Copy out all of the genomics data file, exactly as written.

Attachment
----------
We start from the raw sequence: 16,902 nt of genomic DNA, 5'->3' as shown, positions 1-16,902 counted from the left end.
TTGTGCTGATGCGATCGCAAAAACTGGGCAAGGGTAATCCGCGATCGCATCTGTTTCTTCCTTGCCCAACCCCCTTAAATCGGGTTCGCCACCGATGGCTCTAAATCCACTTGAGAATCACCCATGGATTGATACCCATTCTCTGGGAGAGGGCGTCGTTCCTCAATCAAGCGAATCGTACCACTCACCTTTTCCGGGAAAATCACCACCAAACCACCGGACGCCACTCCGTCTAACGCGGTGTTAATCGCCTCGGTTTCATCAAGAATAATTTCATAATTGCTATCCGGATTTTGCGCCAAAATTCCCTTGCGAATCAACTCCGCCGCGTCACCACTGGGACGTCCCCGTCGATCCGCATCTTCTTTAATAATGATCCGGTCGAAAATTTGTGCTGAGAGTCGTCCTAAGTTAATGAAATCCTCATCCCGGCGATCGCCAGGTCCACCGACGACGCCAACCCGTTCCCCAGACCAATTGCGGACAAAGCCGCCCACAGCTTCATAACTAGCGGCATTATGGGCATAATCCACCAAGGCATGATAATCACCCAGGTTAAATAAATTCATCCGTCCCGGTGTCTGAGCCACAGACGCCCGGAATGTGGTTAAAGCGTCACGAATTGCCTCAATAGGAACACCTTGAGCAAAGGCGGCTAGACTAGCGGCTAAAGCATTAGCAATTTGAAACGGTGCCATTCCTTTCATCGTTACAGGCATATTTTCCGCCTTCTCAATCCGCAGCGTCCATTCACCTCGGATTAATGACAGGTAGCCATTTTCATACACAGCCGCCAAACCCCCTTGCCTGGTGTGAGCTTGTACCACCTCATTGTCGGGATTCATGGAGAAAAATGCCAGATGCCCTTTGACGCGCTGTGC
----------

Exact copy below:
We start from the raw sequence: 16,902 nt of genomic DNA, 5'->3' as shown, positions 1-16,902 counted from the left end.
TTGTGCTGATGCGATCGCAAAAACTGGGCAAGGGTAATCCGCGATCGCATCTGTTTCTTCCTTGCCCAACCCCCTTAAATCGGGTTCGCCACCGATGGCTCTAAATCCACTTGAGAATCACCCATGGATTGATACCCATTCTCTGGGAGAGGGCGTCGTTCCTCAATCAAGCGAATCGTACCACTCACCTTTTCCGGGAAAATCACCACCAAACCACCGGACGCCACTCCGTCTAACGCGGTGTTAATCGCCTCGGTTTCATCAAGAATAATTTCATAATTGCTATCCGGATTTTGCGCCAAAATTCCCTTGCGAATCAACTCCGCCGCGTCACCACTGGGACGTCCCCGTCGATCCGCATCTTCTTTAATAATGATCCGGTCGAAAATTTGTGCTGAGAGTCGTCCTAAGTTAATGAAATCCTCATCCCGGCGATCGCCAGGTCCACCGACGACGCCAACCCGTTCCCCAGACCAATTGCGGACAAAGCCGCCCACAGCTTCATAACTAGCGGCATTATGGGCATAATCCACCAAGGCATGATAATCACCCAGGTTAAATAAATTCATCCGTCCCGGTGTCTGAGCCACAGACGCCCGGAATGTGGTTAAAGCGTCACGAATTGCCTCAATAGGAACACCTTGAGCAAAGGCGGCTAGACTAGCGGCTAAAGCATTAGCAATTTGAAACGGTGCCATTCCTTTCATCGTTACAGGCATATTTTCCGCCTTCTCAATCCGCAGCGTCCATTCACCTCGGATTAATGACAGGTAGCCATTTTCATACACAGCCGCCAAACCCCCTTGCCTGGTGTGAGCTTGTACCACCTCATTGTCGGGATTCATGGAGAAAAATGCCAGATGCCCTTTGACGCGCTGTGC